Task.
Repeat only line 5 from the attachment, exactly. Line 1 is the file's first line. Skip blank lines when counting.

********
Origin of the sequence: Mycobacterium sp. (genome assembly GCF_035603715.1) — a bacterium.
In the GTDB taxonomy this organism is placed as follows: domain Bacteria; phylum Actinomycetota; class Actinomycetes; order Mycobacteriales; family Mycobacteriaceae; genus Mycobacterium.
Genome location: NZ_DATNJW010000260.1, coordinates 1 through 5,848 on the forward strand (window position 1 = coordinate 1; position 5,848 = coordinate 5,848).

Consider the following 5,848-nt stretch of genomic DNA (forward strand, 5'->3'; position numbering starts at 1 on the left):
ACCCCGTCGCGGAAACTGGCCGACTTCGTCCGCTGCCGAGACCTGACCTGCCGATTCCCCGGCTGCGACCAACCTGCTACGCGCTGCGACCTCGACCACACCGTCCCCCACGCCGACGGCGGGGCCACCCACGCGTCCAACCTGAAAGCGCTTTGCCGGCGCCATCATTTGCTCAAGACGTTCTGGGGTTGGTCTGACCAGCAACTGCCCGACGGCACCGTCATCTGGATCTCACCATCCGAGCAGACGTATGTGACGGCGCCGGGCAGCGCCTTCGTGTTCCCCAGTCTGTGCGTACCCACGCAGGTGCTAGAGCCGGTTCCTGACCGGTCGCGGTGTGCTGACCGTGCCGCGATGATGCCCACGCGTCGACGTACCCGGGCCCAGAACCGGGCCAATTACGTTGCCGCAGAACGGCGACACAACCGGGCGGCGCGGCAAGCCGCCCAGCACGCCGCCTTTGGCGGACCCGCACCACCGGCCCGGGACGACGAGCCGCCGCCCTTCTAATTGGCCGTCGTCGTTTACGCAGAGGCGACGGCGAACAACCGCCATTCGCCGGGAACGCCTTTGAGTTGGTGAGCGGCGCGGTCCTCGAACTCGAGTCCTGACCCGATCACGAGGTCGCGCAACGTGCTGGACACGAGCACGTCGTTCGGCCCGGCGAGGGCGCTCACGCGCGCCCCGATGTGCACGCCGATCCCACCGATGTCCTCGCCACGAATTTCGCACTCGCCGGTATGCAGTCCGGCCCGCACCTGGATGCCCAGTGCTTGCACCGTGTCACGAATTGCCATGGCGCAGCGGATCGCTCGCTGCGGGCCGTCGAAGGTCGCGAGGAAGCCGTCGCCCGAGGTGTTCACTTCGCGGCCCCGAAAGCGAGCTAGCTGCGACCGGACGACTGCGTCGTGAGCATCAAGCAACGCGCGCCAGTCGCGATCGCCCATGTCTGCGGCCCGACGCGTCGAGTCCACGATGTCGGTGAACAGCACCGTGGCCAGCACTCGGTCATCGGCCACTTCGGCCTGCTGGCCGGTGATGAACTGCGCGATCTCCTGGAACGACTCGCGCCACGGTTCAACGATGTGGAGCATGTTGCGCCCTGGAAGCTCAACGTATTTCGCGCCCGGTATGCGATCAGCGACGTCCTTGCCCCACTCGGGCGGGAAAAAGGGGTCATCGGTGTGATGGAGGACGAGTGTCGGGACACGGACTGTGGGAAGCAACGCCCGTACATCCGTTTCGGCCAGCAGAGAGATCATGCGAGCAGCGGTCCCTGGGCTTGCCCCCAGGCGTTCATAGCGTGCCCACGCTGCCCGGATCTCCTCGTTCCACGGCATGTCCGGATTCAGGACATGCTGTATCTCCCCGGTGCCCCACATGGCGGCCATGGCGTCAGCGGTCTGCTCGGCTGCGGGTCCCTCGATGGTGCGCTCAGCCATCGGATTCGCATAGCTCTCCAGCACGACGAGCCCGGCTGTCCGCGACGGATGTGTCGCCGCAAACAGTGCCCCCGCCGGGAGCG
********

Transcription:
ACCCCGTCGCGGAAACTGGCCGACTTCGTCCGCTGCCGAGACCTGACCTGCCGATTCCCCGGCTGCGACCAACCTGCTACGCGCTGCGACCTCGACCACACCGTCCCCCACGCCGACGGCGGGGCCACCCACGCGTCCAACCTGAAAGCGCTTTGCCGGCGCCATCATTTGCTCAAGACGTTCTGGGGTTGGTCTGACCAGCAACTGCCCGACGGCACCGTCATCTGGATCTCACCATCCGAGCAGACGTATGTGACGGCGCCGGGCAGCGCCTTCGTGTTCCCCAGTCTGTGCGTACCCACGCAGGTGCTAGAGCCGGTTCCTGACCGGTCGCGGTGTGCTGACCGTGCCGCGATGATGCCCACGCGTCGACGTACCCGGGCCCAGAACCGGGCCAATTACGTTGCCGCAGAACGGCGACACAACCGGGCGGCGCGGCAAGCCGCCCAGCACGCCGCCTTTGGCGGACCCGCACCACCGGCCCGGGACGACGAGCCGCCGCCCTTCTAATTGGCCGTCGTCGTTTACGCAGAGGCGACGGCGAACAACCGCCATTCGCCGGGAACGCCTTTGAGTTGGTGAGCGGCGCGGTCCTCGAACTCGAGTCCTGACCCGATCACGAGGTCGCGCAACGTGCTGGACACGAGCACGTCGTTCGGCCCGGCGAGGGCGCTCACGCGCGCCCCGATGTGCACGCCGATCCCACCGATGTCCTCGCCACGAATTTCGCACTCGCCGGTATGCAGTCCGGCCCGCACCTGGATGCCCAGTGCTTGCACCGTGTCACGAATTGCCATGGCGCAGCGGATCGCTCGCTGCGGGCCGTCGAAGGTCGCGAGGAAGCCGTCGCCCGAGGTGTTCACTTCGCGGCCCCGAAAGCGAGCTAGCTGCGACCGGACGACTGCGTCGTGAGCATCAAGCAACGCGCGCCAGTCGCGATCGCCCATGTCTGCGGCCCGACGCGTCGAGTCCACGATGTCGGTGAACAGCACCGTGGCCAGCACTCGGTCATCGGCCACTTCGGCCTGCTGGCCGGTGATGAACTGCGCGATCTCCTGGAACGACTCGCGCCACGGTTCAACGATGTGGAGCATGTTGCGCCCTGGAAGCTCAACGTATTTCGCGCCCGGTATGCGATCAGCGACGTCCTTGCCCCACTCGGGCGGGAAAAAGGGGTCATCGGTGTGATGGAGGACGAGTGTCGGGACACGGACTGTGGGAAGCAACGCCCGTACATCCGTTTCGGCCAGCAGAGAGATCATGCGAGCAGCGGTCCCTGGGCTTGCCCCCAGGCGTTCATAGCGTGCCCACGCTGCCCGGATCTCCTCGTTCCACGGCATGTCCGGATTCAGGACATGCTGTATCTCCCCGGTGCCCCACATGGCGGCCATGGCGTCAGCGGTCTGCTCGGCTGCGGGTCCCTCGATGGTGCGCTCAGCCATCGGATTCGCATAGCTCTCCAGCACGACGAGCCCGGCTGTCCGCGACGGATGTGTCGCCGCAAACAGTGCCCCCGCCGGGAGCG